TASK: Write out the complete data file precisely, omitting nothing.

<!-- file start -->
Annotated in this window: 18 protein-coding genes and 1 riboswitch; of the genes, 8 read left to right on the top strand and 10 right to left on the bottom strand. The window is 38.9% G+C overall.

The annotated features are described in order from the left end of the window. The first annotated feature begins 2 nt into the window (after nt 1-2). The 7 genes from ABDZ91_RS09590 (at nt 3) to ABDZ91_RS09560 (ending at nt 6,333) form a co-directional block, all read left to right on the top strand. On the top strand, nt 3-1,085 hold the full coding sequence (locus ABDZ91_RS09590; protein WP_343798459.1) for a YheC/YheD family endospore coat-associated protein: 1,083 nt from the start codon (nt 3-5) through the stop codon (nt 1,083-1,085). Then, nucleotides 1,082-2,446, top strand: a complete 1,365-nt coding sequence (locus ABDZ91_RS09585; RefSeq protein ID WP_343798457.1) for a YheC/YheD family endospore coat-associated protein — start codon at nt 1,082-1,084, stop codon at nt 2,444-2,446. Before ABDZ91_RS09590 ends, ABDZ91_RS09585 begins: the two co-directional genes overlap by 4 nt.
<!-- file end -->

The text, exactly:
Annotated in this window: 18 protein-coding genes and 1 riboswitch; of the genes, 8 read left to right on the top strand and 10 right to left on the bottom strand. The window is 38.9% G+C overall.

The annotated features are described in order from the left end of the window. The first annotated feature begins 2 nt into the window (after nt 1-2). The 7 genes from ABDZ91_RS09590 (at nt 3) to ABDZ91_RS09560 (ending at nt 6,333) form a co-directional block, all read left to right on the top strand. On the top strand, nt 3-1,085 hold the full coding sequence (locus ABDZ91_RS09590; protein WP_343798459.1) for a YheC/YheD family endospore coat-associated protein: 1,083 nt from the start codon (nt 3-5) through the stop codon (nt 1,083-1,085). Then, nucleotides 1,082-2,446, top strand: a complete 1,365-nt coding sequence (locus ABDZ91_RS09585; RefSeq protein ID WP_343798457.1) for a YheC/YheD family endospore coat-associated protein — start codon at nt 1,082-1,084, stop codon at nt 2,444-2,446. Before ABDZ91_RS09590 ends, ABDZ91_RS09585 begins: the two co-directional genes overlap by 4 nt.